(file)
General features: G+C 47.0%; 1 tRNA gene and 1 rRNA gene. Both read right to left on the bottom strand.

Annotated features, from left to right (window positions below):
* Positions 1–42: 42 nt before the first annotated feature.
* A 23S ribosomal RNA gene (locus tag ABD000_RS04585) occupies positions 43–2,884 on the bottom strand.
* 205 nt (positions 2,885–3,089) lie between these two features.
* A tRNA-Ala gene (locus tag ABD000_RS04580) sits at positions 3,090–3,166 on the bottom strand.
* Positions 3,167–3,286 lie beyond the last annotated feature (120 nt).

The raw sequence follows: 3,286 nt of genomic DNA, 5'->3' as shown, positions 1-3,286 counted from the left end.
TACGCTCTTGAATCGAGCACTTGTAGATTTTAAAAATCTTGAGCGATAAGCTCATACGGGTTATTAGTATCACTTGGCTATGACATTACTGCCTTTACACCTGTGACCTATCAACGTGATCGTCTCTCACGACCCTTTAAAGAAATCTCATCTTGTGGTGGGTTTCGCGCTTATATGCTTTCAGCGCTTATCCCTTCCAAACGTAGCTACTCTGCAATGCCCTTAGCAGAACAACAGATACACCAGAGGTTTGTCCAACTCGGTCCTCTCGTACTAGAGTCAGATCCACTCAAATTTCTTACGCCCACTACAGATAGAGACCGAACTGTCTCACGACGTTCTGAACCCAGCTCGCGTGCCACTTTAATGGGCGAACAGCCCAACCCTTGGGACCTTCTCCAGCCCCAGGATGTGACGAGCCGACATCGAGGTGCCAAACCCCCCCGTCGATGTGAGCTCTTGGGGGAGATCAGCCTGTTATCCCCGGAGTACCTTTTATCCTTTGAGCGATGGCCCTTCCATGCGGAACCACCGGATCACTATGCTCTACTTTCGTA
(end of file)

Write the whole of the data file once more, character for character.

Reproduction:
General features: G+C 47.0%; 1 tRNA gene and 1 rRNA gene. Both read right to left on the bottom strand.

Annotated features, from left to right (window positions below):
* Positions 1–42: 42 nt before the first annotated feature.
* A 23S ribosomal RNA gene (locus tag ABD000_RS04585) occupies positions 43–2,884 on the bottom strand.
* 205 nt (positions 2,885–3,089) lie between these two features.
* A tRNA-Ala gene (locus tag ABD000_RS04580) sits at positions 3,090–3,166 on the bottom strand.
* Positions 3,167–3,286 lie beyond the last annotated feature (120 nt).

The raw sequence follows: 3,286 nt of genomic DNA, 5'->3' as shown, positions 1-3,286 counted from the left end.
TACGCTCTTGAATCGAGCACTTGTAGATTTTAAAAATCTTGAGCGATAAGCTCATACGGGTTATTAGTATCACTTGGCTATGACATTACTGCCTTTACACCTGTGACCTATCAACGTGATCGTCTCTCACGACCCTTTAAAGAAATCTCATCTTGTGGTGGGTTTCGCGCTTATATGCTTTCAGCGCTTATCCCTTCCAAACGTAGCTACTCTGCAATGCCCTTAGCAGAACAACAGATACACCAGAGGTTTGTCCAACTCGGTCCTCTCGTACTAGAGTCAGATCCACTCAAATTTCTTACGCCCACTACAGATAGAGACCGAACTGTCTCACGACGTTCTGAACCCAGCTCGCGTGCCACTTTAATGGGCGAACAGCCCAACCCTTGGGACCTTCTCCAGCCCCAGGATGTGACGAGCCGACATCGAGGTGCCAAACCCCCCCGTCGATGTGAGCTCTTGGGGGAGATCAGCCTGTTATCCCCGGAGTACCTTTTATCCTTTGAGCGATGGCCCTTCCATGCGGAACCACCGGATCACTATGCTCTACTTTCGTA